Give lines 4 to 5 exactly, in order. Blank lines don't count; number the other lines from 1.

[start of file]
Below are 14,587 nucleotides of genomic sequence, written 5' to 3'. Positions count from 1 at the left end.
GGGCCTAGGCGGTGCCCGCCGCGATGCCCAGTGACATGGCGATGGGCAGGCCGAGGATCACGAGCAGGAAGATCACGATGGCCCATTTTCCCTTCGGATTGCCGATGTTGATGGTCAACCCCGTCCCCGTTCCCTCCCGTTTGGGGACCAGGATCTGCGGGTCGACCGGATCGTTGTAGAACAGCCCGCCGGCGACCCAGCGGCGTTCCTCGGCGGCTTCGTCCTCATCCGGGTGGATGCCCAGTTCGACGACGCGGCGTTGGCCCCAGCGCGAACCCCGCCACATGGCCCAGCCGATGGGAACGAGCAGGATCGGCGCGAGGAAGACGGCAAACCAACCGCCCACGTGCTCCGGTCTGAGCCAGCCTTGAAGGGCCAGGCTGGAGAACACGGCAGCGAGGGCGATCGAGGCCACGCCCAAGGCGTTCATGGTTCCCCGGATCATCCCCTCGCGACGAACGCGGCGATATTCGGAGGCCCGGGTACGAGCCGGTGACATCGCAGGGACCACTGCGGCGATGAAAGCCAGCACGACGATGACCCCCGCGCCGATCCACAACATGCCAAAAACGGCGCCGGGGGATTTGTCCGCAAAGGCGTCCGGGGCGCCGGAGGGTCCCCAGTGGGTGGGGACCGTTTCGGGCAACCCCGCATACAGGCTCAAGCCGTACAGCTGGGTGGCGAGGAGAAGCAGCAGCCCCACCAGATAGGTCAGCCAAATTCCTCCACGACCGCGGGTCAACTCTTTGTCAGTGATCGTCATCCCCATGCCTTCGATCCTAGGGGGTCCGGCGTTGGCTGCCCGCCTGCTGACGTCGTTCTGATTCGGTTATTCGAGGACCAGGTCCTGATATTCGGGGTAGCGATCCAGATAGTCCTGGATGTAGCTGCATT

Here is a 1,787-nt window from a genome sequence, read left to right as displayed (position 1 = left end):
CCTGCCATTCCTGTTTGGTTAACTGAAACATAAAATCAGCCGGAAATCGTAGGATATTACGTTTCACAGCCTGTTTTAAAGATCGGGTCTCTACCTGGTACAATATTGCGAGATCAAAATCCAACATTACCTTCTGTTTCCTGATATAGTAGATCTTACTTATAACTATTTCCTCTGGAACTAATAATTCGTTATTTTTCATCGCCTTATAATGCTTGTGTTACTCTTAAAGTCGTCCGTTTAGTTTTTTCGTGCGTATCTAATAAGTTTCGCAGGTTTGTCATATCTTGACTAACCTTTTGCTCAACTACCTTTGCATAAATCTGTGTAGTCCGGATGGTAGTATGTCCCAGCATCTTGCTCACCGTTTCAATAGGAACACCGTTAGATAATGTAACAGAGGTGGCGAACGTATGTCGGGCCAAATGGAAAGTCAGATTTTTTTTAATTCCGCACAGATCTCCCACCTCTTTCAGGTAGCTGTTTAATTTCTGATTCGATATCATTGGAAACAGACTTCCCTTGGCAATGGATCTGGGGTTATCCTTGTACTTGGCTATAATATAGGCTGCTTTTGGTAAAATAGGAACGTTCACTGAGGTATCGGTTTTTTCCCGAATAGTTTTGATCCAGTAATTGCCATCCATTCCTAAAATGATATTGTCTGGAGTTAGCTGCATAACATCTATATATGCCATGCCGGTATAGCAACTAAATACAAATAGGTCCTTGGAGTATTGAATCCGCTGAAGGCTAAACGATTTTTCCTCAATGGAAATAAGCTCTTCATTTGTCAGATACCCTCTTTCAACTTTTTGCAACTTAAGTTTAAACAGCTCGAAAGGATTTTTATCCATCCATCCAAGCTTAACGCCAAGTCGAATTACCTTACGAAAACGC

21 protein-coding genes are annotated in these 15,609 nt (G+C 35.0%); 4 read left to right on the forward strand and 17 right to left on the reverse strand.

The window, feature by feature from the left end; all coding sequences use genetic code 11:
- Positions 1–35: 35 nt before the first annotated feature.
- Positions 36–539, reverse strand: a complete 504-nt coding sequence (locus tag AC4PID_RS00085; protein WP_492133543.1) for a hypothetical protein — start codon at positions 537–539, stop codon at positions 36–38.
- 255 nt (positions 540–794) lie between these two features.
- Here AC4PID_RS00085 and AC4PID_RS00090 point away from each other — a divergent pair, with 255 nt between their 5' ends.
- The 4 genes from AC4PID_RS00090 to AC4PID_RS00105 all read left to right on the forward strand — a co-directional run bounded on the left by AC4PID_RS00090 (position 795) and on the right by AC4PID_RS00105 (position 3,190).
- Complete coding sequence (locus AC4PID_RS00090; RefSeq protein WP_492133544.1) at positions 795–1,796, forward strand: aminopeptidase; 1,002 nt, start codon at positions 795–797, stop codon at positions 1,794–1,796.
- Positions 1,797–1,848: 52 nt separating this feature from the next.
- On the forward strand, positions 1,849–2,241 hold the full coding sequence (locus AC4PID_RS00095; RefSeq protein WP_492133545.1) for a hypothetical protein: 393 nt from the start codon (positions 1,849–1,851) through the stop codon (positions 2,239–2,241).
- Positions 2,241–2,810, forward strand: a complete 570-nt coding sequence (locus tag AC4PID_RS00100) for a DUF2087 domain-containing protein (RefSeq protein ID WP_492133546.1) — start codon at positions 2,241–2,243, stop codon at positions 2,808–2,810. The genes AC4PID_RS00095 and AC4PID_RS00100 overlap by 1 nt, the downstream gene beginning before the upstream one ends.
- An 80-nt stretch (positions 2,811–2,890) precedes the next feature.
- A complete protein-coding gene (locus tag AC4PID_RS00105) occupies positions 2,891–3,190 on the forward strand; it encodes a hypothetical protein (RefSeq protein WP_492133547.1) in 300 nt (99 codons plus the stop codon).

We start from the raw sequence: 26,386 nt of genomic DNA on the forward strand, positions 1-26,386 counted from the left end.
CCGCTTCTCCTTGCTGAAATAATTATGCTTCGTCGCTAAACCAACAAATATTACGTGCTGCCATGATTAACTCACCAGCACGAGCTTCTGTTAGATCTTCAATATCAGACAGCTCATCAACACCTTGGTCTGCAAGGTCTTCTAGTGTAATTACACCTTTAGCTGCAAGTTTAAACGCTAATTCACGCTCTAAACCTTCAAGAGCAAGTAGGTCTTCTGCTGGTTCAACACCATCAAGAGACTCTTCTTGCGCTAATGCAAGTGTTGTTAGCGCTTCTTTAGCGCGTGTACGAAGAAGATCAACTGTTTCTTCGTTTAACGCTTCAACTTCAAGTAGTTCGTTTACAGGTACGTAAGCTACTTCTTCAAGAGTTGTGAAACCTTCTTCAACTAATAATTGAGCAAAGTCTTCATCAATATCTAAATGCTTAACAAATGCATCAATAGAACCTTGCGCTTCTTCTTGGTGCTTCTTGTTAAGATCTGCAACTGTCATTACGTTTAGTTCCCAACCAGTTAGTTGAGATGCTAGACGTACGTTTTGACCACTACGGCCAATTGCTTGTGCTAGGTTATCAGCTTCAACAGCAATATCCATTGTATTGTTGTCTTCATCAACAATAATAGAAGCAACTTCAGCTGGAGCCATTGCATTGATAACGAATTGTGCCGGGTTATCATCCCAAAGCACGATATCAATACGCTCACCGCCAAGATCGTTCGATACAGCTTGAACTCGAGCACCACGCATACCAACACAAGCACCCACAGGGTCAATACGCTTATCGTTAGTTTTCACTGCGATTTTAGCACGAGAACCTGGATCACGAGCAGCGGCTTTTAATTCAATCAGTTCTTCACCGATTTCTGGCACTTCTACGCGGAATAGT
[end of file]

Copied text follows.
CCTGCCATTCCTGTTTGGTTAACTGAAACATAAAATCAGCCGGAAATCGTAGGATATTACGTTTCACAGCCTGTTTTAAAGATCGGGTCTCTACCTGGTACAATATTGCGAGATCAAAATCCAACATTACCTTCTGTTTCCTGATATAGTAGATCTTACTTATAACTATTTCCTCTGGAACTAATAATTCGTTATTTTTCATCGCCTTATAATGCTTGTGTTACTCTTAAAGTCGTCCGTTTAGTTTTTTCGTGCGTATCTAATAAGTTTCGCAGGTTTGTCATATCTTGACTAACCTTTTGCTCAACTACCTTTGCATAAATCTGTGTAGTCCGGATGGTAGTATGTCCCAGCATCTTGCTCACCGTTTCAATAGGAACACCGTTAGATAATGTAACAGAGGTGGCGAACGTATGTCGGGCCAAATGGAAAGTCAGATTTTTTTTAATTCCGCACAGATCTCCCACCTCTTTCAGGTAGCTGTTTAATTTCTGATTCGATATCATTGGAAACAGACTTCCCTTGGCAATGGATCTGGGGTTATCCTTGTACTTGGCTATAATATAGGCTGCTTTTGGTAAAATAGGAACGTTCACTGAGGTATCGGTTTTTTCCCGAATAGTTTTGATCCAGTAATTGCCATCCATTCCTAAAATGATATTGTCTGGAGTTAGCTGCATAACATCTATATATGCCATGCCGGTATAGCAACTAAATACAAATAGGTCCTTGGAGTATTGAATCCGCTGAAGGCTAAACGATTTTTCCTCAATGGAAATAAGCTCTTCATTTGTCAGATACCCTCTTTCAACTTTTTGCAACTTAAGTTTAAACAGCTCGAAAGGATTTTTATCCATCCATCCAAGCTTAACGCCAAGTCGAATTACCTTACGAAAACGC

21 protein-coding genes are annotated in these 15,609 nt (G+C 35.0%); 4 read left to right on the forward strand and 17 right to left on the reverse strand.